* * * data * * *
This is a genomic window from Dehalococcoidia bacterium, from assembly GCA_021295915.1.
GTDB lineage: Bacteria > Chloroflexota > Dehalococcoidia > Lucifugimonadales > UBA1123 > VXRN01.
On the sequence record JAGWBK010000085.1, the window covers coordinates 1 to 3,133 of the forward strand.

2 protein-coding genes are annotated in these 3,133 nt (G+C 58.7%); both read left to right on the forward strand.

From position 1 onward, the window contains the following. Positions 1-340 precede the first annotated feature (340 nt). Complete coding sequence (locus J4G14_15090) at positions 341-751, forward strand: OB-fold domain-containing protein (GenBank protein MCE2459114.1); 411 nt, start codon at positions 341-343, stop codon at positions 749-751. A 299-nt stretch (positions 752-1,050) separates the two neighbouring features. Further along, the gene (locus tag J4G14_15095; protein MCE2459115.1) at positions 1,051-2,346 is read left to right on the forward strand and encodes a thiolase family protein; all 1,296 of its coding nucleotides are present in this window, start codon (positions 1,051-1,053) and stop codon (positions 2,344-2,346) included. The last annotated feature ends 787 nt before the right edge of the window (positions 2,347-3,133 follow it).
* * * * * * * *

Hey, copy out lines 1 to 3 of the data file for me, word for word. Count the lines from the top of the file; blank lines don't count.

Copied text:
This is a genomic window from Dehalococcoidia bacterium, from assembly GCA_021295915.1.
GTDB lineage: Bacteria > Chloroflexota > Dehalococcoidia > Lucifugimonadales > UBA1123 > VXRN01.
On the sequence record JAGWBK010000085.1, the window covers coordinates 1 to 3,133 of the forward strand.